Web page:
The “White-haired Movement” (白发运动, Baifa Yundong) refers to protests led by elderly and retired workers in Wuhan and Dalian in February 2023, and in Guangzhou in January 2023. The protesters were objecting to medical insurance reforms, proposed by cash-strapped local governments, that would transfer contributions to “personal health accounts” (used by individuals to pay for doctors’ visits and medications) to a state-controlled outpatient insurance fund. Given that the outpatient insurance fund features higher deductibles and lower coverage, many retirees feared that it would result in steep cuts to their medical benefits, despite attempts by dozens of cities to tout the benefits of the reforms. As one protester in Wuhan told the Financial Times, “This is robbery. […] The government wants to use my money to subsidise others without my permission.”
An initial demonstration on February 8 in Wuhan was largely peaceful: the elderly and retired protesters shouted slogans, sang “The Internationale,” and promised that they would return a week later if Wuhan authorities did not address their concerns about the reforms. And as promised, on February 15—just weeks before the opening of the 14th National People’s Congress (NPC) legislative session in Beijing—thousands of older protesters filled Wuhan’s streets, gathering at Zhongshan Park and Wuhan Union Hospital. This time, the official response was less muted: a metro station near a protest site was shut down, shoving matches broke out between police and protesters, and some protesters who tried to escape by climbing barricades were pulled back by uniformed police officers. A second retiree-led protest on the same day in the northeastern port city of Dalian was likewise heavily policed.
Reports of the protests in Wuhan and Dalian were heavily censored online. A China Digital Times analysis found that many related hashtags were banned on Weibo, and attempts to search for them yielded error messages such as “Based on relevant laws, regulations, and policies, this topic cannot be displayed” or “Sorry, no relevant results were found.” The banned hashtags included #Wuhan Medical Insurance (#武汉医保), #Wuhan Zhongshan Park (#武汉中山公园), #Wuhan Medical Insurance Reform (#武汉医保改革), #Wuhan Medical Insurance Reform Major Adjustment (#武汉医保改革重大调整), and #Is There a Compensation Plan for Shrinking Balances in Medical Insurance Personal Accounts? (#医保个人账户缩水能不能有补偿方案).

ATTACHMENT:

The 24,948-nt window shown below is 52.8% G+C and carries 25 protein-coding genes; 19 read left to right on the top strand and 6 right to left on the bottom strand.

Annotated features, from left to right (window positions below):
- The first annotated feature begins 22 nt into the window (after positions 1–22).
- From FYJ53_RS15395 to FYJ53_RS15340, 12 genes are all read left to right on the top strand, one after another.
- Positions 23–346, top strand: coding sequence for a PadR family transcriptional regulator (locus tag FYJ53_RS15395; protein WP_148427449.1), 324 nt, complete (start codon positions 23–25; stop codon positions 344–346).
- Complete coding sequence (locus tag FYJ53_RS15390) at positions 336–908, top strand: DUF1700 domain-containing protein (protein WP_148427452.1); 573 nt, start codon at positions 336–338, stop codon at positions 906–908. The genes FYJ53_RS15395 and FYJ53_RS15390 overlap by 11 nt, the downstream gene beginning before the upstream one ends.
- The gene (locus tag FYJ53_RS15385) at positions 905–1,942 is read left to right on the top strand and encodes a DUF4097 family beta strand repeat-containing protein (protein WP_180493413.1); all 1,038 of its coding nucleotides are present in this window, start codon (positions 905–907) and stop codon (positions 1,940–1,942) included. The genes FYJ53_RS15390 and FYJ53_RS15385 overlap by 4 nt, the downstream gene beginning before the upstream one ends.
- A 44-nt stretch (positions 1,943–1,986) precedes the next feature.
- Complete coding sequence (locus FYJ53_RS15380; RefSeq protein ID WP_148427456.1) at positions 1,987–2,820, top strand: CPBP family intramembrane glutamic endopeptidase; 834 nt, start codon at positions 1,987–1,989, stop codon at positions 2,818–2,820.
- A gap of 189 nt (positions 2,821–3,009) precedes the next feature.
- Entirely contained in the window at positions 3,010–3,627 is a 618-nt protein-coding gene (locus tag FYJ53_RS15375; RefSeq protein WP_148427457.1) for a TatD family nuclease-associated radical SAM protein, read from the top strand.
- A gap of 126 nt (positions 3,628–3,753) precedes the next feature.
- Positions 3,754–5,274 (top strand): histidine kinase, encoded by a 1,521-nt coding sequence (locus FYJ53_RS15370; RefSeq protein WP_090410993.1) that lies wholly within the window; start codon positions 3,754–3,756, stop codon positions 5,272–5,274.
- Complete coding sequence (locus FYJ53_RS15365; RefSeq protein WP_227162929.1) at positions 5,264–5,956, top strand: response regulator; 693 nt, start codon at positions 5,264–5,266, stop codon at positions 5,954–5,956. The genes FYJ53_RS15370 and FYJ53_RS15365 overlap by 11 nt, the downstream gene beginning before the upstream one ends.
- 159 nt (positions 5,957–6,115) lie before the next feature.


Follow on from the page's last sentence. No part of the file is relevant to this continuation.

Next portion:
Despite strict censorship, netizens found ways to express support for this rare example of activism by senior citizens and retirees. The protests in Wuhan and Dalian were dubbed the “White-haired Movement” , a nod to the term “White-paper Movement” (白纸运动, Baizhi Yundong), which referred to the blank white sheets of A4 paper displayed during the spontaneous mass demonstrations that broke out in numerous Chinese cities during November and December 2022. Those earlier demonstrations, primarily led by young people, were touched off by a fire that killed at least ten residents of a locked-down building in Urumqi, Xinjiang. Initial demonstrations of mourning escalated into a broader protest movement in opposition to draconian COVID controls and ongoing political repression. Hundreds of young protesters were arrested, and many remain in detention as of March 2023.
Whether the “White-haired Movement” can evolve into a longer-term movement remains to be seen, yet it is undeniable that China’s elderly population represents a large and powerful block with legitimate rights and concerns, and a growing willingness to defend those rights and concerns. As of 2020, China had two hundred million people aged 65 and above, accounting for 13.5 percent of the nation’s population. The United Nations projects that by 2050, there will be 366 million older Chinese adults, making up 26 percent of the population. It is only natural that this growing cohort, after a lifetime of working to build “socialism with Chinese characteristics,” would take a strong interest in government policies on retirement, medical benefits, later-life care, and other salient issues. Having been promised that the government would care for them in their old age, expectations are high. As one older protester in Wuhan told the New York Times, he resents being asked to shoulder the burden of cuts to his medical insurance: “The socialist country today was created by us, the older generation.”
One recent Weibo comment draws a connection between the burdens placed on the elderly in Wuhan during the three pandemic years, and their unusual willingness to fight back now: “Elderly people in Wuhan survived the first round of COVID. Then they survived three more years of interminable testing and pandemic measures. Then they survived several months of the peak COVID surge before, during, and after the Lunar New Year. And now they have turned from fighting the pandemic to protesting.”
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